winter repression


A woman attempts to overcome her fear for her only child’s wedding.

The spring wind passed through Tracy’s hair as she swayed back and forth in her rocking chair, overlooking the sunset. The temperateness of spring reminded her of one her dearest of old friends.

A smile, bigger than her countryside yard, placed itself on her face. Then an urge stronger than wind cast through applauding her to get up and dance. Tracy jumped from her rocker onto the soft soil below. The ground was smooth and cool between her toes.  Sprawling her arms like angel wings, she pirouetted.

“I feel you,” Tracy said. “You’re coming back to me. I’m so excited for your arrival.” On her last twirl, Tracy caught a glimpse of her husband standing in the doorway of their screened porch. S

he rushed over to him elated and reinvigorated. “Dear, it’s almost here. The wind whispers once again that my days will be filled by its warmth and glow,” Tracy said, clinging to her husband with excitement.

“Of course, my love. Every year it brings on the same happiness only it can fill.” He kissed his wife on the forehead softly. “I have to finish this call.”

“Certainly, but you must come and celebrate this last spring breeze before my dearest friend comes by.”

“It will be my pleasure. Make sure you write a warm welcome”

“I will get started on it right away.” Tracy smiled then frolicked inside.

She wrote:

Dear, dearest friend, Summer. I am looking forward to your visit. It’s always pleasant to feel your warmth. At forty-one you know these bones can’t hold like they used to but you always seem to lift me and carry me over the coldest of times.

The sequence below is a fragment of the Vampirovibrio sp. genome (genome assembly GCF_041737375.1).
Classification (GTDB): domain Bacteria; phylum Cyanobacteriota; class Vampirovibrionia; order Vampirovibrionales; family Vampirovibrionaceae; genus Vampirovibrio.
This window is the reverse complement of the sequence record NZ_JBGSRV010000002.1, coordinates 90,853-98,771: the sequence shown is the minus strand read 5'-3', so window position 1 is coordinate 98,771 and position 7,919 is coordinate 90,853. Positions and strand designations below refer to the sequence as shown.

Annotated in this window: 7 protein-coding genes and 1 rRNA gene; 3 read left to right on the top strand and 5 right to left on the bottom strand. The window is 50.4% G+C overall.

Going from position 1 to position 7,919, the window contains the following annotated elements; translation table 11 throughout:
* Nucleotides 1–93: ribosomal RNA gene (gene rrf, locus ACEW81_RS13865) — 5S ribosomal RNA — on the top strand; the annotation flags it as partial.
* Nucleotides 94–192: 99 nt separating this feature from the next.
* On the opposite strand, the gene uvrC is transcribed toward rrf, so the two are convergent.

Melting them in your blessing. You’re my ray of light and I am eternally grateful. Remember when you spoke to me last, especially when Eliza left home and stayed in the city. You comforted me.

Wrapped me in your warmth while whispering soft hello’s in my ear. You said, ‘Everything will be okay.’ You were right.

Thank you, for everything. For thawing away the block of ice retained around my heart. For setting me free and giving me the opportunity to live out my days in peace.

Tracy’s writing hand shook with joy when the last words spilled onto the page. Exhilaration coursed through her veins as she proofread then held the letter over her heart. She turned to a knock on the door. “Dave.” She said frazzled.

“I see you finished the letter,” her husband said.

“Yes, and this one may be the last. I feel stronger. Alive. I’m ready to let go. It’s been nice but I believe, I owe someone a proper relationship.” Tracy placed a soft hand on her husband’s heart.

“I’ve been waiting three years for those words,” he said followed by a soft smile. He then handed her the phone. “It’s for you,” he said then left the room.

Tracy placed the phone to her ear. The person on the other end voice reminded her so much of herself; sweet and calm. She smiled, welcoming the person as if they could see her expression vividly.

“Hey mom.”

“Hello E honey. How are you?”

“I’m fine and you?”

“I’m overjoyed. It is almost time.”

“Yes, I know,” her daughter voice went quiet.

“Is something the matter, dear?”

“Um… you remember Frank, right mom?”

“Yes, the tall handsome man who swept my only daughter. Taking her away from her only mother to stay in a city as cold as his heart,” Tracy joked.

“Mom, you promise.”